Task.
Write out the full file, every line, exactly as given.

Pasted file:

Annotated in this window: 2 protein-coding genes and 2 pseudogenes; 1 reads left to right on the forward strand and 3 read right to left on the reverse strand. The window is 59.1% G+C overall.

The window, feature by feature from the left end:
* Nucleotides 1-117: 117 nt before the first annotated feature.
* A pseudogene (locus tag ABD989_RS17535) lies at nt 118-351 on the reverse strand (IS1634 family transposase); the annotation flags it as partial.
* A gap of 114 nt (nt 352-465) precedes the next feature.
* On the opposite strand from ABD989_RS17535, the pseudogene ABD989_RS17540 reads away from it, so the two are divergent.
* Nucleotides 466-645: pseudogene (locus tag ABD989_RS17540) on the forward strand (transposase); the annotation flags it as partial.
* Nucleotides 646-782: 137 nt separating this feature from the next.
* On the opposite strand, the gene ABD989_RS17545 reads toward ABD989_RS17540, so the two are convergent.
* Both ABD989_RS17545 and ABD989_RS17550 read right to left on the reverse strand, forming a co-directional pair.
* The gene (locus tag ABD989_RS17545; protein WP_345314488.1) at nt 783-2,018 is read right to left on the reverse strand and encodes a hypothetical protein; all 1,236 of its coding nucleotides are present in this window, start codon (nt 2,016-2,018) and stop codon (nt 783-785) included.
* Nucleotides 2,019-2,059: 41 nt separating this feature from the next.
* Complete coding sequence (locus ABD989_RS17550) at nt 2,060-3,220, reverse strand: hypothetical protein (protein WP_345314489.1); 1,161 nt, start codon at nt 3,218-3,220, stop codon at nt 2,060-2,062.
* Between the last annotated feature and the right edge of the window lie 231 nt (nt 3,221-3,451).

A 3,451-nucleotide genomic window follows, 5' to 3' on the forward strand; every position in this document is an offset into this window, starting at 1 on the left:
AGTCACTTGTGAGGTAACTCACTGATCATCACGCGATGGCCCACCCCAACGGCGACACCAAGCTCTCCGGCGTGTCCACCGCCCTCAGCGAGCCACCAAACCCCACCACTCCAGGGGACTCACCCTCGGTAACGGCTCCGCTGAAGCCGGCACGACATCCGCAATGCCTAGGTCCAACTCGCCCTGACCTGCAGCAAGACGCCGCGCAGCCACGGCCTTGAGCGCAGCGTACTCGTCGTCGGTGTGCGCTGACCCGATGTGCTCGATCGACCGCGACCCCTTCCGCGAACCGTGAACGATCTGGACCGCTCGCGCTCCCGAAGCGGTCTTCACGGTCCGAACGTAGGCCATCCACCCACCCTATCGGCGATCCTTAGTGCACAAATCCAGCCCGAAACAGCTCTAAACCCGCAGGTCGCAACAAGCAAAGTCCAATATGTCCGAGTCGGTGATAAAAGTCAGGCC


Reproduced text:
Annotated in this window: 2 protein-coding genes and 2 pseudogenes; 1 reads left to right on the forward strand and 3 read right to left on the reverse strand. The window is 59.1% G+C overall.

The window, feature by feature from the left end:
* Nucleotides 1-117: 117 nt before the first annotated feature.
* A pseudogene (locus tag ABD989_RS17535) lies at nt 118-351 on the reverse strand (IS1634 family transposase); the annotation flags it as partial.
* A gap of 114 nt (nt 352-465) precedes the next feature.
* On the opposite strand from ABD989_RS17535, the pseudogene ABD989_RS17540 reads away from it, so the two are divergent.
* Nucleotides 466-645: pseudogene (locus tag ABD989_RS17540) on the forward strand (transposase); the annotation flags it as partial.
* Nucleotides 646-782: 137 nt separating this feature from the next.
* On the opposite strand, the gene ABD989_RS17545 reads toward ABD989_RS17540, so the two are convergent.
* Both ABD989_RS17545 and ABD989_RS17550 read right to left on the reverse strand, forming a co-directional pair.
* The gene (locus tag ABD989_RS17545; protein WP_345314488.1) at nt 783-2,018 is read right to left on the reverse strand and encodes a hypothetical protein; all 1,236 of its coding nucleotides are present in this window, start codon (nt 2,016-2,018) and stop codon (nt 783-785) included.
* Nucleotides 2,019-2,059: 41 nt separating this feature from the next.
* Complete coding sequence (locus ABD989_RS17550) at nt 2,060-3,220, reverse strand: hypothetical protein (protein WP_345314489.1); 1,161 nt, start codon at nt 3,218-3,220, stop codon at nt 2,060-2,062.
* Between the last annotated feature and the right edge of the window lie 231 nt (nt 3,221-3,451).

A 3,451-nucleotide genomic window follows, 5' to 3' on the forward strand; every position in this document is an offset into this window, starting at 1 on the left:
AGTCACTTGTGAGGTAACTCACTGATCATCACGCGATGGCCCACCCCAACGGCGACACCAAGCTCTCCGGCGTGTCCACCGCCCTCAGCGAGCCACCAAACCCCACCACTCCAGGGGACTCACCCTCGGTAACGGCTCCGCTGAAGCCGGCACGACATCCGCAATGCCTAGGTCCAACTCGCCCTGACCTGCAGCAAGACGCCGCGCAGCCACGGCCTTGAGCGCAGCGTACTCGTCGTCGGTGTGCGCTGACCCGATGTGCTCGATCGACCGCGACCCCTTCCGCGAACCGTGAACGATCTGGACCGCTCGCGCTCCCGAAGCGGTCTTCACGGTCCGAACGTAGGCCATCCACCCACCCTATCGGCGATCCTTAGTGCACAAATCCAGCCCGAAACAGCTCTAAACCCGCAGGTCGCAACAAGCAAAGTCCAATATGTCCGAGTCGGTGATAAAAGTCAGGCC